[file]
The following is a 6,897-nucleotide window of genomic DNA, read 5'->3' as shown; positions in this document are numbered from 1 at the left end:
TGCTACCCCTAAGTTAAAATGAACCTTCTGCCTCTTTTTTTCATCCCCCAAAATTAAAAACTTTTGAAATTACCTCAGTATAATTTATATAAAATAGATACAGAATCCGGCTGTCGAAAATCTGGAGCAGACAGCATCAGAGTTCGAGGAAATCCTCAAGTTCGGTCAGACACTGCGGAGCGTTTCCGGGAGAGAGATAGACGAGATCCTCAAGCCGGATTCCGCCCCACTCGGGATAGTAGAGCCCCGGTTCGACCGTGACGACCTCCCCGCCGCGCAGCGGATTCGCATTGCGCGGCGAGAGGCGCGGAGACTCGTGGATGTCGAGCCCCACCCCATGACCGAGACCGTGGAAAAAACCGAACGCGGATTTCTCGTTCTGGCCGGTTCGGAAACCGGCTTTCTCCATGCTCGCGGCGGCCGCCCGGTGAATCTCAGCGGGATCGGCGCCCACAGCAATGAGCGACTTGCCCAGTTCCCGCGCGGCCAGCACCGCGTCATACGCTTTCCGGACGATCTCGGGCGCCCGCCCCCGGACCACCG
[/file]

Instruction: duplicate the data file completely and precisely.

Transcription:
The following is a 6,897-nucleotide window of genomic DNA, read 5'->3' as shown; positions in this document are numbered from 1 at the left end:
TGCTACCCCTAAGTTAAAATGAACCTTCTGCCTCTTTTTTTCATCCCCCAAAATTAAAAACTTTTGAAATTACCTCAGTATAATTTATATAAAATAGATACAGAATCCGGCTGTCGAAAATCTGGAGCAGACAGCATCAGAGTTCGAGGAAATCCTCAAGTTCGGTCAGACACTGCGGAGCGTTTCCGGGAGAGAGATAGACGAGATCCTCAAGCCGGATTCCGCCCCACTCGGGATAGTAGAGCCCCGGTTCGACCGTGACGACCTCCCCGCCGCGCAGCGGATTCGCATTGCGCGGCGAGAGGCGCGGAGACTCGTGGATGTCGAGCCCCACCCCATGACCGAGACCGTGGAAAAAACCGAACGCGGATTTCTCGTTCTGGCCGGTTCGGAAACCGGCTTTCTCCATGCTCGCGGCGGCCGCCCGGTGAATCTCAGCGGGATCGGCGCCCACAGCAATGAGCGACTTGCCCAGTTCCCGCGCGGCCAGCACCGCGTCATACGCTTTCCGGACGATCTCGGGCGCCCGCCCCCGGACCACCG